To select the most promising compounds we screened their anti-scrapie activity in neuroblastoma cells in culture persistently infected with the RML prion strain (ScN2a) in a high-throughput assay. This assay allows assessment of a great number of compounds by following their effects on the accumulation of proteinase-K resistant PrP (PrPRes) in the ScN2a cell cultures grown in 96-well plates [35], [44]. Cells were grown in the presence of the compounds during four (4) days. After this incubation time, each well was inspected by optical microscopy to detect any evident cell damage or death. Compounds that clearly reduced cell number were not further investigated (Table S1). To estimate the relative PrPRes accumulation in treated and untreated cultures, we treated cell lysates with proteinase K to eliminate PrPC, and subjected them to dot-blot analysis using an anti-PrP antibody. We initially screened the compounds at a fixed concentration (10 μM) (only representative compounds are shown in Fig. 2), and those active in reducing PrPRes signal were then tested in ScN2a cells at concentrations ranging from 1 to 10 μM; a representative blot is shown in Fig. 3. Dose-response curves were obtained by integrating the density of each blot (Fig. 4).

Figure 2. Decrease of PrPRes levels in ScN2a cells.

ScN2a cells were treated with the compounds belonging to the L (panels A and B), G, R', R and Y (panel C) series at 10 µM. After four days of incubation with the compounds, cells were lysed, treated with PK and PrPRes was detected in the dot-blot assay with anti-PrP antibody (R30). Control bar (medium) represents intensity density of the blot from wells without compound addition, corresponding to 100% of PrPRes content. Quantification of the assay was done by integration of the density of each dot using ImageJ software. All bars had *P<0.05 in relation to control.

Figure 3. Representative dot-blot showing PK-resistant PrP (PrPRes) accumulated in ScN2a cells grown in the presence of compounds.

ScN2a cells were grown for 4-well plates in the presence of compounds from the R series at 1, 5, and 10 μM final concentrations. Cell lysates were subjected to PK treatment and dot-blotting with antiserum R30. Control wells (C) show untreated cells.

Figure 4. Dose-response curves showing PrPRes accumulated in ScN2a cells grown in the presence of selected compounds.

ScN2a cells were treated with compounds from the R and R' (panel A); G (panel B); D, J and Y (panel C); and C series (panel D) at 1, 5, or 10 µM. Control bar (medium) represents intensity density of the blot from wells without compound addition, corresponding to 100% of PrPRes content. Quantification of the assay was done by integration of the density of each dot using ImageJ software considering as control the final DMSO concentration in each well. All bars had *P<0.05 in relation to control except those labeled as NS (non-significant).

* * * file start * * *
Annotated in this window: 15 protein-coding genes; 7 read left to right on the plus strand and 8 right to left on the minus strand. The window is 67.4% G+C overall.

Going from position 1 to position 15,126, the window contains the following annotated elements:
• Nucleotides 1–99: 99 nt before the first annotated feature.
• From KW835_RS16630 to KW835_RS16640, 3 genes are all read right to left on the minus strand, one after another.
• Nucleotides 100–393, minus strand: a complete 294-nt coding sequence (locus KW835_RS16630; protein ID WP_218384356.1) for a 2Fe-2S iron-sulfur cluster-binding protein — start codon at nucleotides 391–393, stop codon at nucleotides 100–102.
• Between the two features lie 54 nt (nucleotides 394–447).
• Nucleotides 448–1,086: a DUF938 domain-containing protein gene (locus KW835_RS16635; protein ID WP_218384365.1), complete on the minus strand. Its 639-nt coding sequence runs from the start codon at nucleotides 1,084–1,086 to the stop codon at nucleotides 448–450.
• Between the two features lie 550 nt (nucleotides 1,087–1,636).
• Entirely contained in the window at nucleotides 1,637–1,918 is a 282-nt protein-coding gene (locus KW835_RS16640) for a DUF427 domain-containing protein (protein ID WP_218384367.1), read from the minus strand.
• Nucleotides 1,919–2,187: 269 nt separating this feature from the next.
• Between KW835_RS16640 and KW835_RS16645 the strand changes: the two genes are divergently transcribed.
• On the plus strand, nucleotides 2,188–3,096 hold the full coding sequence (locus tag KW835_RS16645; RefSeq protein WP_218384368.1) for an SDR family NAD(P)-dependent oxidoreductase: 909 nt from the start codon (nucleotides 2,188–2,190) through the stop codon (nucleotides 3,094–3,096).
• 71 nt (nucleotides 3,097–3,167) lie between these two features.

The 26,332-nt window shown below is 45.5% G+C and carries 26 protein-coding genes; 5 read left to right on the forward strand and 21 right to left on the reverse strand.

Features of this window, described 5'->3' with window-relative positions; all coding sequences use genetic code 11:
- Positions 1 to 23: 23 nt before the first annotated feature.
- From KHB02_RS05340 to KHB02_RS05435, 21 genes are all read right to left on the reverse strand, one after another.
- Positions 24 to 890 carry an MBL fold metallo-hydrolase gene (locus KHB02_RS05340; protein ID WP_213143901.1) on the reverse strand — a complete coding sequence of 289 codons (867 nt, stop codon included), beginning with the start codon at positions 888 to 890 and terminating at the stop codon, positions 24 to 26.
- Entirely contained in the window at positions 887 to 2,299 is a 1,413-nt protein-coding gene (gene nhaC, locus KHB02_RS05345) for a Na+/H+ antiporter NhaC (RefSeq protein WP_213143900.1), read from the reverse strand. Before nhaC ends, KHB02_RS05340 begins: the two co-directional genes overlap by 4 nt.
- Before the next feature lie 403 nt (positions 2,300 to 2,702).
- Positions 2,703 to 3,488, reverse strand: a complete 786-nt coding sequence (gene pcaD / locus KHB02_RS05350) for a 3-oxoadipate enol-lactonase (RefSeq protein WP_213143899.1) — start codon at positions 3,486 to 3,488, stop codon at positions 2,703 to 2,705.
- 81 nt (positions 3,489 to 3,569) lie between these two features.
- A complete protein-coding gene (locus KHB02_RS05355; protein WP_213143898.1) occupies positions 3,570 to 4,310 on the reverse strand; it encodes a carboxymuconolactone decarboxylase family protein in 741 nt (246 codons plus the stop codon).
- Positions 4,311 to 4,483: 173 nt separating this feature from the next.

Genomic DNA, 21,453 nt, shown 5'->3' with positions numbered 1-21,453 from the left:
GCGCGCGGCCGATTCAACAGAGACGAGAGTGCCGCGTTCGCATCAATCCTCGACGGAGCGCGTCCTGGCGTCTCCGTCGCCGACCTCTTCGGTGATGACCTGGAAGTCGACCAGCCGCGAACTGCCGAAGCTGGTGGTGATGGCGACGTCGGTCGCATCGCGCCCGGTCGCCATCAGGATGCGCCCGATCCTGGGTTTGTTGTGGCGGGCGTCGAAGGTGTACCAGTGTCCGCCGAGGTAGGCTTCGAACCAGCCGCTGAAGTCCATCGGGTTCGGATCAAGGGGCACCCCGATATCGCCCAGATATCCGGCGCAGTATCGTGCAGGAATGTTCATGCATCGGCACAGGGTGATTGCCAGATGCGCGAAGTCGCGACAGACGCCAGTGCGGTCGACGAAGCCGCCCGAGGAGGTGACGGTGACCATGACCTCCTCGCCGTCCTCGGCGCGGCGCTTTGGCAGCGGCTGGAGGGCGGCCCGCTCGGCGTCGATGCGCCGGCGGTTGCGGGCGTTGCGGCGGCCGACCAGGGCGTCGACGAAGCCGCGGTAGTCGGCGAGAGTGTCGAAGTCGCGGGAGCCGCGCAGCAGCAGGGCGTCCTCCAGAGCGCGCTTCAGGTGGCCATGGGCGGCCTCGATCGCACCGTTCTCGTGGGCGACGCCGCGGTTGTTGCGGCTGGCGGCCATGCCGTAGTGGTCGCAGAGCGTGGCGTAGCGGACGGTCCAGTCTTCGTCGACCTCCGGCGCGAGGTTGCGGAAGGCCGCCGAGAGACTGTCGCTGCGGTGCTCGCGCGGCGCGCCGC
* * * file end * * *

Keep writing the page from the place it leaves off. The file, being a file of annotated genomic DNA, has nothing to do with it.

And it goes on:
From the ∼200 homo- and heterocyclic organic compounds evaluated, belonging to different chemical classes, we obtained 47 compounds effective in reducing PrPRes labeling in the dot-blot assay (Figs. 2, 3 and 4; Table S1). Among the latter, ∼20 were effective at 1 μM in reducing PrPRes levels >50%. Dose-response curves with selected compounds from the J and Y series that were effective in the dot-blot assay were done with a broader concentration range (Fig. 5). The fitting of the curves yielded approximate IC50 values <1 μM for J1 and J20, and <10 μM for Y13 and Y17 (Fig. 5).

Figure 5. Dose-response curves for compounds from the J and Y series.

Lysates of ScN2a cells grown in the presence of the compounds for 4-blotted as described in the Methods section. Quantification of the relative dot-blot signal intensities were done with ImageJ considering as the control the final DMSO concentration in each well. The curves were fitted by a sigmoidal curve with SigmaPlot software v. 10.0.

With compounds that were apparently non-toxic and effective in the blot assay (at concentrations ranging from 1 to 10 μM), we performed in silico predictions of pharmacokinetics and drugability of the compounds using ACD/Percepta Platform, Osiris, and ChemSilico [43] software (Table 1). An ability to cross the blood brain barrier (BBB) is a key asset for compounds to be used for therapies of TSEs or other central nervous system afflictions. In addition, little or no hepatotoxicity is desired for orally delivered drugs. ACD/Percepta Platform calculated the water/octanol partition coefficient (LogP) of the compounds, providing estimates of the lipophilic or hydrophilic characteristics of the compounds. The brain/plasma equilibration rate (log(PS*fu,brain)) and brain penetration values were also estimated by ACD/Percepta. Compounds were classified as sufficiently permeable in the CNS (S) or inactive (I) due to low penetration (Table 1; Table S1). Bioavailability for each compound was also predicted. Mutagenic propensity was obtained with ACD/Percepta and Osiris, as well as by ChemSilico that ranked the substances as mutagenic or non-mutagenic, based on their ability to induce DNA damage (CSMIA). Osiris and ACD/Percepta provide these results by comparing the structures of investigated compounds with those of other molecules in the database that are known to be mutagenic. ChemSilico also predicted the percent of human intestinal absorption (CSHIA).